How Much Salt Do You Really Eat?

Disclaimer: Results are not guaranteed*** and may vary from person to person***.

Salt You Really EatDo you really know for sure just how much sodium you eat every day?

Most people either greatly underestimate their sodium intake or don’t really bother to keep track. When I ask people about their own sodium intake, they frequently suggest that because they don’t add any salt to their food, they probably don’t really need to worry about salt.

This is just not the case at all. In fact, most of the salt you consume is already in the foods you choose to consume. Don’t believe me? Just have a look at the food labels of some common items you buy in your grocery store and check out how much sodium each contains.

It seems that many people throughout the U.S. have a problem with sodium consumption. It is no secret that excessive sodium can—and often does—increase blood pressure, especially in those who are sodium sensitive (30%–40% of the population). An increase in blood pressure, if not controlled, can lead to an increased risk of heart attack, stroke, blindness, and peripheral vascular disease.

The main reason for this is the shift away from a diet of whole foods to one that is primarily based on processed foods, fast foods, frozen entrees, canned foods, dry goods, snack foods, restaurant foods, and take-out meals. Generally speaking, this type of food has a great deal of sodium added to it. Our lifestyle determines our current health status and our future health outcomes. Sodium consumption is no different.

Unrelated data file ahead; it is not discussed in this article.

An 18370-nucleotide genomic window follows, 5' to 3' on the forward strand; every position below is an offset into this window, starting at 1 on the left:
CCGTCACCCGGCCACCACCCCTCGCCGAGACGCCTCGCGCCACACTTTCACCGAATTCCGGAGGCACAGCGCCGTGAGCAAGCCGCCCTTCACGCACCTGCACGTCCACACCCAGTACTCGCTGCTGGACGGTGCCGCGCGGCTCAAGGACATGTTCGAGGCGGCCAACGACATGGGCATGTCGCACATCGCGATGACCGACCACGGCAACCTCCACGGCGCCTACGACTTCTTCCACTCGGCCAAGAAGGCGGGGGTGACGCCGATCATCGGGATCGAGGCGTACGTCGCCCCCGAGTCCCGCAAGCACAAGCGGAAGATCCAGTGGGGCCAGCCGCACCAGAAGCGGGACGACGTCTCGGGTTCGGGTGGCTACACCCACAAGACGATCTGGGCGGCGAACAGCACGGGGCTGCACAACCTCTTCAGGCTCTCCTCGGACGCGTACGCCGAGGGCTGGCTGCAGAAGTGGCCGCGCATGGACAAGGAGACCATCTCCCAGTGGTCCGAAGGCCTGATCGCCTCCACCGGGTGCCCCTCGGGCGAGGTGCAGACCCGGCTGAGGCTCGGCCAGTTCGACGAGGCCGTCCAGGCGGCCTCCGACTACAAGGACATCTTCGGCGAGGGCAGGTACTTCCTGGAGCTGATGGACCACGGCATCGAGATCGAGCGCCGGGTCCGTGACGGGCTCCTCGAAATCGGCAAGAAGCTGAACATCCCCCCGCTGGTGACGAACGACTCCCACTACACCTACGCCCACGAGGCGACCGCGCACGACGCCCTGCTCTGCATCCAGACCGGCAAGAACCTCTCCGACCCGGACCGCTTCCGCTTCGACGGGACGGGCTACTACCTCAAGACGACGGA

Despite recommendations from leading health organizations like the World Health Organization (WHO), for the most part, people are ignoring the warnings. The current recommendation is to limit sodium consumption to a maximum of 2,000 milligrams (mg) per day.

According to new research survey data that covers approximately 75% of the global population, the average sodium intake in 2010 was almost 4,000 mg per day. The intakes varied greatly from more than 2,180 mg per day in North Africa to 5,510 mg daily in Central Asia.

According to the estimates, on a global basis, approximately one in every 10 deaths attributed to cardiovascular disease were due to the excessive consumption of sodium.

Currently in the U.S., the recommendation of 2,000 mg per day of sodium doesn’t look like it’s within reach for most Americans; since the average is 3,600 mg per day, there is a long way to go before this gets any better.

This increase in sodium consumption above the current recommended levels, accounts for an additional 58,000 deaths from cardiovascular diseases every year in the U.S. This is completely unacceptable and unnecessary!

According to the study’s author, John Powles of the Department of Public Health and Primary Care at the University of Cambridge in the U.K., “These new findings inform the need for strong policies to reduce dietary sodium in the United States and across the world.”

The policy should include convincing most people to make some very important changes to their diet, including omitting most of the high-sodium processed foods from their diet and replacing them with fresh fruits, vegetables, whole grains, legumes, poultry, fish, seafood, yogurt, olive oil, nuts, and avocados.

This problem would vanish if this happened.

Source for Today’s Article:
Whiteman, H., “1 in 10 global cardiovascular deaths due to high sodium intake,” Medical News Today web site, August 14, 2014; http://www.medicalnewstoday.com/articles/280895.php, last accessed September 2, 2014.

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